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Talk the Talk

a blog about communications and life

Acting the part

Last week I was running a webinar for a leadership development program. The participants were senior level, super-smart scientists located around the county. Before I got to the meat of the session, I said (as I always do) that I might use some familiar words, but maybe not in the way they generally used them. I hate jargon, so I don't use "in group" vocabulary of communications professionals or theatre people unless I am speaking to those groups. Still, I try to be careful about defining my terms, but there is always something that slips through. In this case, the word was ...

"Actor." Well, not the word, exactly, but the concept.  

I talk a lot about authenticity, and the importance of finding your own authentic leadership voice, And the key to that is discovering your own presence, which I liken to an actor's stage presence. I then go on to explain to the participants how they can each go about finding their own presence, which in turn helps them embrace their authentic leadership style. When I opened up the discussion for questions,  I got one I hadn't expected. The concept of an actor being authentic seemed confusing. Actors do the opposite, don't they? They're not really themselves, because they become other people, right?

That stopped me for a second. 

Somehow I had forgotten about this common misconception. I guess I mistook the popular, pervasive obsession with actors for at least a limited understanding of what they do. But it seems many fans of movie, TV, even stage actors don't really know how their favorites create such compelling illusions. The fact is, actors need a high degree of self-knowledge, self-confidence, and grounded-ness to be able to do what they do. It takes training and discipline. Actors do not shed their own skin and put on someone else's, no matter how much their PR myth-making machines might insist that they do. To have the presence of mind and body to be able to fully be yourself--yet fully portray another person--is the craft an actor works on for years, if not a lifetime. No matter how much magic they create in the audience's eyes, actors are not sorcerers who can switch themselves off and step into another life. If they were, they'd have a hard time coming back to their own lives and picking up the kids or doing the grocery shopping. Which I know they do. At least in New York! 

I felt a twinge of regret bursting the questioner's bubble. Like a parent coming clean about the Tooth Fairy. But the good news for non-actors is this: it's not really all that magical. You, too, can learn how to get your own brand of presence. And maybe a little bit of stardust! 


Back in the Big Apple!

I have officially been here a month now, and, in spite of a couple dozen boxes that remain unpacked, I am settling in. These past weeks I have been exploring my new Brooklyn neighborhood, and reacquainting myself with neighborhoods I used to frequent.

My work slowed down a bit for this move, and this gift of time has given me a chance to engage in a lot of listening. I meet friends for lunch, go the the theatre, run errands, and dip in and out of several universes. Because New York, to borrow a phrase from Brooklyn's own 
Walt Whitman, "contains multitudes,” it offers me an incredible chance to listen to how people use words, tone, rhythm to convey meaning. When I am followed down the street by someone on the phone, I get a mental picture not only of the speaker, but of the person on the other end. Of course, for a playwright, this is an amazing resource to be able to tap into as soon as I walk out the door!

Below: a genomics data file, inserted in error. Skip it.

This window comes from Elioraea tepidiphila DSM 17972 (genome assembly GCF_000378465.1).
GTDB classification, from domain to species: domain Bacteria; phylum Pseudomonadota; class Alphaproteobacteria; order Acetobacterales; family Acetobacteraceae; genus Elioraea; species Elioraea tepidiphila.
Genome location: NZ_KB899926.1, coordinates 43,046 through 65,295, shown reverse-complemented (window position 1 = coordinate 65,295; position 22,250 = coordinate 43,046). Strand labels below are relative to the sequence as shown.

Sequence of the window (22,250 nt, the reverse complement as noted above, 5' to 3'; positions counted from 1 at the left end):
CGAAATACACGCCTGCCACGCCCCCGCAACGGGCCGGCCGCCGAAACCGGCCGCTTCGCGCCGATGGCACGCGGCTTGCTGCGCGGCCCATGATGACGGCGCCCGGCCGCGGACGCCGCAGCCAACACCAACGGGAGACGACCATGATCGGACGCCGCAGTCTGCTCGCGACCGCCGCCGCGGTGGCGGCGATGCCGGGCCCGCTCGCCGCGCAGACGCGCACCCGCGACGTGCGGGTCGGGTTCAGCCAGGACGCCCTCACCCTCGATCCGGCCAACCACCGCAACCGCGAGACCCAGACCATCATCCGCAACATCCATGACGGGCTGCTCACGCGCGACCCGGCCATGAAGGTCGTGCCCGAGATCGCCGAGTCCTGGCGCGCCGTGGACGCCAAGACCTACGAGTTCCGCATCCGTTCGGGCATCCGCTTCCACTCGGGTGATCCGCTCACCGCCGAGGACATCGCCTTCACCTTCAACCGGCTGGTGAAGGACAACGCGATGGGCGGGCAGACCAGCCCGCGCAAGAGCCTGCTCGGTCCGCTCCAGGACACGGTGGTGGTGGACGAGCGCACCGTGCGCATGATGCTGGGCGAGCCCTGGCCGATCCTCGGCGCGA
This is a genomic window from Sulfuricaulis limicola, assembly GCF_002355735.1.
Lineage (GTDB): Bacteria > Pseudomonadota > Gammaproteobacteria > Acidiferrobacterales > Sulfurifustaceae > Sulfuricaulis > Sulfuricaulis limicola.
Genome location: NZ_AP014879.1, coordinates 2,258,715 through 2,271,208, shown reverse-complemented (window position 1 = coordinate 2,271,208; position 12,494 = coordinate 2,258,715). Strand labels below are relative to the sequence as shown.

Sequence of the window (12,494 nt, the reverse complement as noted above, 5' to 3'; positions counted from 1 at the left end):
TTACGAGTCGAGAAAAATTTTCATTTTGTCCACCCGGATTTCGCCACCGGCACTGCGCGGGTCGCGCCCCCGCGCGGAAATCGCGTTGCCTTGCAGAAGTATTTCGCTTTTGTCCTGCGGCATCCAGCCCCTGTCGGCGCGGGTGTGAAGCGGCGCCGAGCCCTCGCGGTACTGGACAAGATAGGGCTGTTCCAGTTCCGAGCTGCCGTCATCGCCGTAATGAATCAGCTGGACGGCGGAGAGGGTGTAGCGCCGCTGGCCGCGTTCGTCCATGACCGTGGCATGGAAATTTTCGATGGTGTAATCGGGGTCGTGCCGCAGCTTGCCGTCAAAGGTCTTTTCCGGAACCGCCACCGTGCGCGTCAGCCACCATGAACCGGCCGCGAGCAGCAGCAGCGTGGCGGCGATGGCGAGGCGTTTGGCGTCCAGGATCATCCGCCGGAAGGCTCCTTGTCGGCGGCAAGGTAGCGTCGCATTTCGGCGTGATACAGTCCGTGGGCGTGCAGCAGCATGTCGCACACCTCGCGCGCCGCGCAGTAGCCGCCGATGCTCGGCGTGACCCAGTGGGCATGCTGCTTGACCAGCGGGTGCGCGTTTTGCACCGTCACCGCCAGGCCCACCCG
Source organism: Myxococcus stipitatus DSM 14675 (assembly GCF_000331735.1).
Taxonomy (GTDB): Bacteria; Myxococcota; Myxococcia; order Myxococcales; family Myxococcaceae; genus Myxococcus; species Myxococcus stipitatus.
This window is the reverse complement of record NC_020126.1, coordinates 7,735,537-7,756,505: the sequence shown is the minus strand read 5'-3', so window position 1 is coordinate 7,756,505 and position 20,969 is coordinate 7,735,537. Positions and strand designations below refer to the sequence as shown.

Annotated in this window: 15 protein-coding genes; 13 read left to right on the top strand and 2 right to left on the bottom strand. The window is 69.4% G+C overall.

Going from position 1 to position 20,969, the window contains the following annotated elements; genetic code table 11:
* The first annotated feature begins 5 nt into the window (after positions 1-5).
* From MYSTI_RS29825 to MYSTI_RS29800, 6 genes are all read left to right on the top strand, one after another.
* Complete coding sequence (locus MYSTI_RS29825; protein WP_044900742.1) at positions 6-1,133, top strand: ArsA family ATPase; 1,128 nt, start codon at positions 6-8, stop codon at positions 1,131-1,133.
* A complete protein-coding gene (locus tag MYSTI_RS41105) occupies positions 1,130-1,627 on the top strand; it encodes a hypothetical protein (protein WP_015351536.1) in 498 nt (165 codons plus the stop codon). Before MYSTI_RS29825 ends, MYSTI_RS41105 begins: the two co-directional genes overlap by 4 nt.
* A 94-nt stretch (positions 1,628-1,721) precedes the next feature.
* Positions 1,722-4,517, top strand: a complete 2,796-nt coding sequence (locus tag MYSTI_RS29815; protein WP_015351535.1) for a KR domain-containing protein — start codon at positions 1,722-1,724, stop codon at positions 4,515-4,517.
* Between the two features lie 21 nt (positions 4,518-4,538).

As a communications coach, it reminds me of the importance of connecting with listeners by speaking a language they understand. This does not mean you are a chameleon, exactly, and adjust grammar, structure, and vocabulary to match every person you communicate with. But there is a natural tendency to modify our own cadence and phrasing as we mirror that of out conversation partner. I hear that, too, when I am walking near people engaged in conversation. They speak a common language, creating a subconscious connection that can lead to real communication and exchange of ideas. But when one person steadfastly refuses to meet the other halfway--in style, vocabulary and/or tone--communication is blocked. With these people “winning" becomes the purpose of all verbal interaction.  It is an infuriating, highly inefficient way to try to get things done. These exchanges often result in a fight, or a stony silence ending the conversation. Sometimes the person being shot down/shut out storms off in anger or frustration. Not a happy thing to witness.

But hey! It's New York! There's drama (and lots of comedy) on every street!  Just listen.


Sage advice takes center stage

I love the Tony Awards! I fantasize about being there someday to celebrate my own work or the work of my friends. And though I rarely get to see all the nominated shows, I try to see a few. This year I was lucky enough to see The Band's Visit and Three Tall Women, both of which won multiple awards. The acting inThree Tall Women was the best I have ever seen (!), and Glenda Jackson and Laurie Metcalfe very much deserved the honors they won. Sadly, this masterpiece of theatre closes Sunday, June 24th.

But musicals can live forever, which may be why they have a special place in my heart: Broadway cast albums last far longer than the original run of the show. So you can revisit the magic again and again, as I did last week when I listened to The Band's Visit.  I won't elaborate here on why this score by the amazing composer/lyricist David Yazbek is so special. I just want to direct your attention to two songs in Act Two. The first one is the show's comic number. In it, Papi, a teen who can't seem catch a break, describes the paralyzing nervousness he experiences when he tries to go on a date:

And my tongue gets big
And I can't move my knees
And my eyeballs freeze
And all I see's a tunnel
And there's cotton in my head
My legs are full of lead

And my brain goes deader than the Dead Sea
Dead, dead
Dead in the mind and I find that I kind of
Go into an infantile trance
I'm peeing in my - not literally - peeing in my -